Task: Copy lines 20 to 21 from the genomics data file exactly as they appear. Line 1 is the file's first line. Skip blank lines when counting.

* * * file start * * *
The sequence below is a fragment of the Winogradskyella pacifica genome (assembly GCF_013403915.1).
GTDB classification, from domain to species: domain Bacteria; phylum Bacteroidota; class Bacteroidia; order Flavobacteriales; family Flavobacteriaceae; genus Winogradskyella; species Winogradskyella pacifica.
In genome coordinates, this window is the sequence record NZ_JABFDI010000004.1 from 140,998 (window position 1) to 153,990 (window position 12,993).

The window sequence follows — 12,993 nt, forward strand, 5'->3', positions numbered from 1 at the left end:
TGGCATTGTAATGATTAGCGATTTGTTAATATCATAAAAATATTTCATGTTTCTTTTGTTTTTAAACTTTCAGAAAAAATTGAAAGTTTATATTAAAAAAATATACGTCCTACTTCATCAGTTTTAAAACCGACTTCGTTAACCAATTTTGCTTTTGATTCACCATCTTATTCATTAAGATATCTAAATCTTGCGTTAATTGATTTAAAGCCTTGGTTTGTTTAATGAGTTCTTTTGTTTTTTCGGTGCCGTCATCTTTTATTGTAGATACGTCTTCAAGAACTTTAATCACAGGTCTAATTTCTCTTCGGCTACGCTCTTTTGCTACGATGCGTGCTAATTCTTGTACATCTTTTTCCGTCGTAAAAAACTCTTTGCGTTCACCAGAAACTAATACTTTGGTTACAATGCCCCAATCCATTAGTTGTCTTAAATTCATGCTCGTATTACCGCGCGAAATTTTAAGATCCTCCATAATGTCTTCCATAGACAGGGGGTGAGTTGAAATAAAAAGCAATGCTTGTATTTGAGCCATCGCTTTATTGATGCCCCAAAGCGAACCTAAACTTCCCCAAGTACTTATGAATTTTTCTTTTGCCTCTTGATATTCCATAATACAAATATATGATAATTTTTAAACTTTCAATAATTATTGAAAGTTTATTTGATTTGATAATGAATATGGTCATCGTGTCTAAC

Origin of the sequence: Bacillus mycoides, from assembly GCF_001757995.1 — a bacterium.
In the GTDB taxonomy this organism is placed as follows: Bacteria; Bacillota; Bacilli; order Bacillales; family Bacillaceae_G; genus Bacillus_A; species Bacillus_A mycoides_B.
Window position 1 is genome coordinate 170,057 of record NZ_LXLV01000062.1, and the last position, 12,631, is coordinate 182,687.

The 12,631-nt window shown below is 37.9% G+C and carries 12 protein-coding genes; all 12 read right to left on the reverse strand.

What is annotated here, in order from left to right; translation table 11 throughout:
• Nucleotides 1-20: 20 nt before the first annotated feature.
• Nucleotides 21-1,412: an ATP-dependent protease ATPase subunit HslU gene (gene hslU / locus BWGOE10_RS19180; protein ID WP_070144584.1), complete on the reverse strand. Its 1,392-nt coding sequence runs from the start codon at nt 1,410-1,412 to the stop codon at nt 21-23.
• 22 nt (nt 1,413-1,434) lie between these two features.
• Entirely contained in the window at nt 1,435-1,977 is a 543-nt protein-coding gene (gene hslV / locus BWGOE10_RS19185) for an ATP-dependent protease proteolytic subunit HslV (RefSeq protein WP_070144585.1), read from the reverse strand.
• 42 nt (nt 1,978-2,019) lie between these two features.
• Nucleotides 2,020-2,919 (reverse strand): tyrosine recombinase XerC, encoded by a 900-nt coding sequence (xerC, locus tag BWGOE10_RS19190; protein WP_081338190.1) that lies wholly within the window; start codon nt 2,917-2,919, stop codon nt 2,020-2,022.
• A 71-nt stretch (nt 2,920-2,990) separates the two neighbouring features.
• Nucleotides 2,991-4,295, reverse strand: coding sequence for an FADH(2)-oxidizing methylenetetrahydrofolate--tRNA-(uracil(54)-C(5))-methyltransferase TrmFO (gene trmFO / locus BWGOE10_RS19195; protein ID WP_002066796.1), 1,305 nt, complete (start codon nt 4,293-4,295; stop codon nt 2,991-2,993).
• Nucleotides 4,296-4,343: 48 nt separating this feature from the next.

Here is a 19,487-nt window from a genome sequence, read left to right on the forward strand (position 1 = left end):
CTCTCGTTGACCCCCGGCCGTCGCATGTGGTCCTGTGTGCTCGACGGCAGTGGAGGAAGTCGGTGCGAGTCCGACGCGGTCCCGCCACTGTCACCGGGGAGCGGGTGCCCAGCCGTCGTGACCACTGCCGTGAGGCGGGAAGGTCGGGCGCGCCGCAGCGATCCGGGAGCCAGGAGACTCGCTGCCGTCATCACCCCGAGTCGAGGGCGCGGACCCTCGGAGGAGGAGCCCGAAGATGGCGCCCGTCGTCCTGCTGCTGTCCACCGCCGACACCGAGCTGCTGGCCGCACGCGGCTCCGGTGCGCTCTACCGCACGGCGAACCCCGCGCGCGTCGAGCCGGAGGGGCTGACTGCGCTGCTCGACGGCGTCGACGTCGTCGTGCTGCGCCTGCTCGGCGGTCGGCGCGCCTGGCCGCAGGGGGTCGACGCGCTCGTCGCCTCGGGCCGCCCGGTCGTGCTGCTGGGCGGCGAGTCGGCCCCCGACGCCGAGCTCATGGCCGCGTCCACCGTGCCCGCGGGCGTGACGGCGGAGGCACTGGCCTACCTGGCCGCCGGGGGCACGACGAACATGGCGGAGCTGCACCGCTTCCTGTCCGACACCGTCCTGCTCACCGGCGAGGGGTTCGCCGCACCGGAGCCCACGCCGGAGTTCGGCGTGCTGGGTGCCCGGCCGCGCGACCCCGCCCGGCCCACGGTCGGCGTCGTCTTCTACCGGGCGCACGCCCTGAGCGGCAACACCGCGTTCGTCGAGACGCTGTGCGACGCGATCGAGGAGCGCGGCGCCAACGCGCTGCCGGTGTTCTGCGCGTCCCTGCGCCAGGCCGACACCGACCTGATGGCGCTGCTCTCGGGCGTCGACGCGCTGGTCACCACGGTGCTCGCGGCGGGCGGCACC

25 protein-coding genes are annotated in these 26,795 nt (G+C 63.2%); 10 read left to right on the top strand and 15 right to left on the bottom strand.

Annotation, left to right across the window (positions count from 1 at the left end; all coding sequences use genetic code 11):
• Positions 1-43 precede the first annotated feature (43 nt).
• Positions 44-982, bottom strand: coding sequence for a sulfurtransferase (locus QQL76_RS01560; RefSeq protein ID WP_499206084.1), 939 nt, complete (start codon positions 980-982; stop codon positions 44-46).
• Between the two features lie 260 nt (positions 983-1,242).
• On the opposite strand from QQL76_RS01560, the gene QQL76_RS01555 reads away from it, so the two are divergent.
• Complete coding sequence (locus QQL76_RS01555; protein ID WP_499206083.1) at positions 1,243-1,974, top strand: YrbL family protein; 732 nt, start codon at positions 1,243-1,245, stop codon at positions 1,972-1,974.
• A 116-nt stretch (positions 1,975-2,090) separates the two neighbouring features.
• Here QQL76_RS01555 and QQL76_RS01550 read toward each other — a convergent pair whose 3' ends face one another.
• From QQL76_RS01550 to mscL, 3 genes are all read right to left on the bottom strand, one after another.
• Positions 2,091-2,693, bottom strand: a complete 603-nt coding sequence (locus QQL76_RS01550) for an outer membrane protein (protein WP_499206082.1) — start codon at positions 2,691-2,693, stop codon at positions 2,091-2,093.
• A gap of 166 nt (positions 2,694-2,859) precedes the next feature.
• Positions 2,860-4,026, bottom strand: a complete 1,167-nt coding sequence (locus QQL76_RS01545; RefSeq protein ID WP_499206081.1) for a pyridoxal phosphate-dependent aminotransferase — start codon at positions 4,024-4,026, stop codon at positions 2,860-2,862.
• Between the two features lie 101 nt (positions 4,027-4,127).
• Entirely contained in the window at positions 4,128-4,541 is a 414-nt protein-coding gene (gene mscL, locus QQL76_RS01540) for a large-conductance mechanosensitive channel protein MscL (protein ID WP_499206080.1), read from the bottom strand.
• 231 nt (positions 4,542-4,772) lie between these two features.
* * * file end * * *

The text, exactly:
Here is a 19,487-nt window from a genome sequence, read left to right on the forward strand (position 1 = left end):
CTCTCGTTGACCCCCGGCCGTCGCATGTGGTCCTGTGTGCTCGACGGCAGTGGAGGAAGTCGGTGCGAGTCCGACGCGGTCCCGCCACTGTCACCGGGGAGCGGGTGCCCAGCCGTCGTGACCACTGCCGTGAGGCGGGAAGGTCGGGCGCGCCGCAGCGATCCGGGAGCCAGGAGACTCGCTGCCGTCATCACCCCGAGTCGAGGGCGCGGACCCTCGGAGGAGGAGCCCGAAGATGGCGCCCGTCGTCCTGCTGCTGTCCACCGCCGACACCGAGCTGCTGGCCGCACGCGGCTCCGGTGCGCTCTACCGCACGGCGAACCCCGCGCGCGTCGAGCCGGAGGGGCTGACTGCGCTGCTCGACGGCGTCGACGTCGTCGTGCTGCGCCTGCTCGGCGGTCGGCGCGCCTGGCCGCAGGGGGTCGACGCGCTCGTCGCCTCGGGCCGCCCGGTCGTGCTGCTGGGCGGCGAGTCGGCCCCCGACGCCGAGCTCATGGCCGCGTCCACCGTGCCCGCGGGCGTGACGGCGGAGGCACTGGCCTACCTGGCCGCCGGGGGCACGACGAACATGGCGGAGCTGCACCGCTTCCTGTCCGACACCGTCCTGCTCACCGGCGAGGGGTTCGCCGCACCGGAGCCCACGCCGGAGTTCGGCGTGCTGGGTGCCCGGCCGCGCGACCCCGCCCGGCCCACGGTCGGCGTCGTCTTCTACCGGGCGCACGCCCTGAGCGGCAACACCGCGTTCGTCGAGACGCTGTGCGACGCGATCGAGGAGCGCGGCGCCAACGCGCTGCCGGTGTTCTGCGCGTCCCTGCGCCAGGCCGACACCGACCTGATGGCGCTGCTCTCGGGCGTCGACGCGCTGGTCACCACGGTGCTCGCGGCGGGCGGCACC